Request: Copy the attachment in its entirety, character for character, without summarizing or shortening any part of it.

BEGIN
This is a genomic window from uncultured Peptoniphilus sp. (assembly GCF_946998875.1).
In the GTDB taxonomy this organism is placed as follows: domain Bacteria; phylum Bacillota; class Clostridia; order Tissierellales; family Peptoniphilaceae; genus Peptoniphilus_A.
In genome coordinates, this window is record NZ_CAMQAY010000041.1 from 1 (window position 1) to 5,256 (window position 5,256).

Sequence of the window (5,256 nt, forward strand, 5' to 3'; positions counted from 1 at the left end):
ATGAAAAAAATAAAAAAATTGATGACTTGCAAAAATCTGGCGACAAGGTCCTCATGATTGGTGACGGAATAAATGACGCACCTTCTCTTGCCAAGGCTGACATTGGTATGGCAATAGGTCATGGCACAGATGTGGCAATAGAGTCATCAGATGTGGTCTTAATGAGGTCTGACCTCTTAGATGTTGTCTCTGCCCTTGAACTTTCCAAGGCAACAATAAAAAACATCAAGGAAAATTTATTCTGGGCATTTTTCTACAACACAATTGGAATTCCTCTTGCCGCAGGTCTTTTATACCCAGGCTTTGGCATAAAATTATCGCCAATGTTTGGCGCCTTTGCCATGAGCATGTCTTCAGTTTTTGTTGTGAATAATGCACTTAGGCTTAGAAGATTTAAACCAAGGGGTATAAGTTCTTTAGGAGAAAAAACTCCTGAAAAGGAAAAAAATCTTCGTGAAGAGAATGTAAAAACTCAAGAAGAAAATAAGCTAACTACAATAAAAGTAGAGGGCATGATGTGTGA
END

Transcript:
This is a genomic window from uncultured Peptoniphilus sp. (assembly GCF_946998875.1).
In the GTDB taxonomy this organism is placed as follows: domain Bacteria; phylum Bacillota; class Clostridia; order Tissierellales; family Peptoniphilaceae; genus Peptoniphilus_A.
In genome coordinates, this window is record NZ_CAMQAY010000041.1 from 1 (window position 1) to 5,256 (window position 5,256).

Sequence of the window (5,256 nt, forward strand, 5' to 3'; positions counted from 1 at the left end):
ATGAAAAAAATAAAAAAATTGATGACTTGCAAAAATCTGGCGACAAGGTCCTCATGATTGGTGACGGAATAAATGACGCACCTTCTCTTGCCAAGGCTGACATTGGTATGGCAATAGGTCATGGCACAGATGTGGCAATAGAGTCATCAGATGTGGTCTTAATGAGGTCTGACCTCTTAGATGTTGTCTCTGCCCTTGAACTTTCCAAGGCAACAATAAAAAACATCAAGGAAAATTTATTCTGGGCATTTTTCTACAACACAATTGGAATTCCTCTTGCCGCAGGTCTTTTATACCCAGGCTTTGGCATAAAATTATCGCCAATGTTTGGCGCCTTTGCCATGAGCATGTCTTCAGTTTTTGTTGTGAATAATGCACTTAGGCTTAGAAGATTTAAACCAAGGGGTATAAGTTCTTTAGGAGAAAAAACTCCTGAAAAGGAAAAAAATCTTCGTGAAGAGAATGTAAAAACTCAAGAAGAAAATAAGCTAACTACAATAAAAGTAGAGGGCATGATGTGTGA